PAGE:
But the perfect irony of workplace words hit me in a fit of scanning boredom.  In the quiet moments between my more arduous tasks of typing invoices or scribbling work orders for roof leaks, I scan the contents of the job folders for 2010 and 2011. If you’ve ever tried to slide staple-pried and dog-eared papers into a scanner that feeds the text, photos, and drawings magically into the computer, you know these are temperamental creatures. I sit there, sometimes hours on end, shoving documents into the feeder tray, anticipating the inevitable “Paper Jam” alert. Irritating at best…until I realized I used to spend my afternoons making strawberry preserves or elderblossom cordial. Now, I’ve graduated to paper jam. Yummy! Words do put a smile on my face. Laurie Lynch
A Little Help, Please: As I work in my Dad’s old gardens, I’m discovering brickwork I forgot about and an occasional plant I am not familiar with. Such is the case with the bold beauty pictured above. Can anyone help me out with an identification? It’s a daisy-like flower, blooming as I type, and 2.5- to 3-feet tall. Leaves are soft and fuzzy, and kind of arrow shaped.
Written on Slate: The difference between the right word and the almost right word is the difference between lightning and lightning bug.”  –Mark Twain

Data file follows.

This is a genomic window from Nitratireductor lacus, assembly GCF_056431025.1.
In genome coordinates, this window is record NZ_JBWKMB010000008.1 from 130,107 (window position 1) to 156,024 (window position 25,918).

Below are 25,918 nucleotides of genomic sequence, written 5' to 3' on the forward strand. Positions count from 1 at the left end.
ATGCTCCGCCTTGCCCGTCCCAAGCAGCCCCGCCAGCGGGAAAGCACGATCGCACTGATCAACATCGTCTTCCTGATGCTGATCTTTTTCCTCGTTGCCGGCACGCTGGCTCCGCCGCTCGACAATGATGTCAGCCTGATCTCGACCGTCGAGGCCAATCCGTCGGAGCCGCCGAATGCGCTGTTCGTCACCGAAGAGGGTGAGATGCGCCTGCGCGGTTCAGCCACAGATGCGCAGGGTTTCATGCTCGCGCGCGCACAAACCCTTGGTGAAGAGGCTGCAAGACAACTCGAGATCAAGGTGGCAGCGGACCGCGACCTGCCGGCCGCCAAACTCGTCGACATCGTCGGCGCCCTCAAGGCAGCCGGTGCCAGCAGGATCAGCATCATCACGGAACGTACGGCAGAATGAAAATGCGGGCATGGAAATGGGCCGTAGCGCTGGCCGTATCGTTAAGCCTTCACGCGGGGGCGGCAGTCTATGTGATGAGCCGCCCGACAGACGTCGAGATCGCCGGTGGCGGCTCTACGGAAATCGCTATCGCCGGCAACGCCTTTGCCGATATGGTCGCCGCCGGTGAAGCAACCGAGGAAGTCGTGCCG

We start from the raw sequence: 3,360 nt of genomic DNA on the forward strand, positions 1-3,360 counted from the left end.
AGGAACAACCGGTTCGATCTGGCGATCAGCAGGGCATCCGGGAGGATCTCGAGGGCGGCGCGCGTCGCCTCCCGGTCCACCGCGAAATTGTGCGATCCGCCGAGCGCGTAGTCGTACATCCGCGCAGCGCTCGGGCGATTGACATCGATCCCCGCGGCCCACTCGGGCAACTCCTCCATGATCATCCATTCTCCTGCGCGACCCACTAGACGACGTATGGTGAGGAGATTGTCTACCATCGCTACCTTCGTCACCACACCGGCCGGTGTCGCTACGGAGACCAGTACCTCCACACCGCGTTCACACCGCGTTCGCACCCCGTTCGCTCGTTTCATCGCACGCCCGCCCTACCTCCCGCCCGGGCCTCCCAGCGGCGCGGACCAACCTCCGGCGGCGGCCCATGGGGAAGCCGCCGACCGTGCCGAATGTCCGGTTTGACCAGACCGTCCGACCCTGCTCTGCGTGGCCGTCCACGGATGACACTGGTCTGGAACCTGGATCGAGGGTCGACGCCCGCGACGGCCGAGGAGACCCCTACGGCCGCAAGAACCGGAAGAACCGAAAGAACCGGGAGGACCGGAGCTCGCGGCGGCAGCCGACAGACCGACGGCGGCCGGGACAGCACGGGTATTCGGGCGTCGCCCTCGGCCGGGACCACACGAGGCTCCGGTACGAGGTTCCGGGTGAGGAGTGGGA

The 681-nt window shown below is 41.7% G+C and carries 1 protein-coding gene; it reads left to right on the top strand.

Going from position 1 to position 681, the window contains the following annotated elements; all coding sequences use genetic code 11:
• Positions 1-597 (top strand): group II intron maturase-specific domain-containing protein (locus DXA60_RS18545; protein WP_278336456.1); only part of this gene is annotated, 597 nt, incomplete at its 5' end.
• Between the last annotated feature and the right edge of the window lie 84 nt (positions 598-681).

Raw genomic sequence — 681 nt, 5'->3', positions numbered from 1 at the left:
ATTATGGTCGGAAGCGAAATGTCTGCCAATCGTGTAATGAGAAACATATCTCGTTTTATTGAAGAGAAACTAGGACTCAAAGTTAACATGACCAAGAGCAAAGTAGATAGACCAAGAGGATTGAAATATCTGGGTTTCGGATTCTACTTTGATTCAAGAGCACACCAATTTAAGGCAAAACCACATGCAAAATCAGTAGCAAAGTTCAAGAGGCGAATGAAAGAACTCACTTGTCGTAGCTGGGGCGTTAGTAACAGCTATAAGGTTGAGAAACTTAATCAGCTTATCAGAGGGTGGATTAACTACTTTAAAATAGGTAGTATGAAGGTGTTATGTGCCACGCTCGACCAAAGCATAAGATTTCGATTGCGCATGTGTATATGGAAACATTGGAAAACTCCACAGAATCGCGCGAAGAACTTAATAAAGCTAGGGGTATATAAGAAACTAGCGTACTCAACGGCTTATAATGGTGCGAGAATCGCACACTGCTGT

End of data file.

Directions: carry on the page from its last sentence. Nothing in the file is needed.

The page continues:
4 thoughts on “Fleur-de-Words

  1. No, not a Euryops daisy, but thank you, Terry, for sending me an email. Ask and you shall receive…and Terry led me to the ID of my dad’s yellow flowers: Doronicum orientale, aka Leopard’s bane.

    Let me tell you, there’s a pattern here. Last week I wrote about Crown Imperial being impervious to moles, mice, squirrels and deer, and growing in my dad’s garden. Now we’ve discovered he planted Leopard’s bane. It must have been to keep the leopards from prowling, and maybe Nittany Lions too. It seems dear old dad was hell bent in keeping the wild things out of the garden.

    (As an aside, the bench railing on our deck is marred by a shotgun hole that splintered a post. The family legend goes that my dad was shooting at a groundhog and the bench jumped up and caught the blast…)

    While the common name helped me ID the plant, it also points out the problem with common names. Leopard’s bane could be Senecio, Arnica or Doronicum. But Doronicum it is, the first daisy of spring hailing from the mountainous regions of Asia and Europe. It’s a member of the sunflower family Asteraceae but it likes part-shade and is a long-lived cut flower. I might have thrown some of you off the trail by describing the leaves as arrow shaped. Everything I’ve read describes them as heart-shaped—I guess in my present state I’m more of a warrior than a romantic.

    This morning I cut a bunch for a bouquet, and actually counted the rays on one of the flowers—52—more like a lion’s mane than a leopard’s bane. Laurie

  2. My (12 ft tall in Arkansas) elderberries are blooming. I do not want the berries, and if I use the flowers, that would solve the problem, no? Do you have a recipe to share??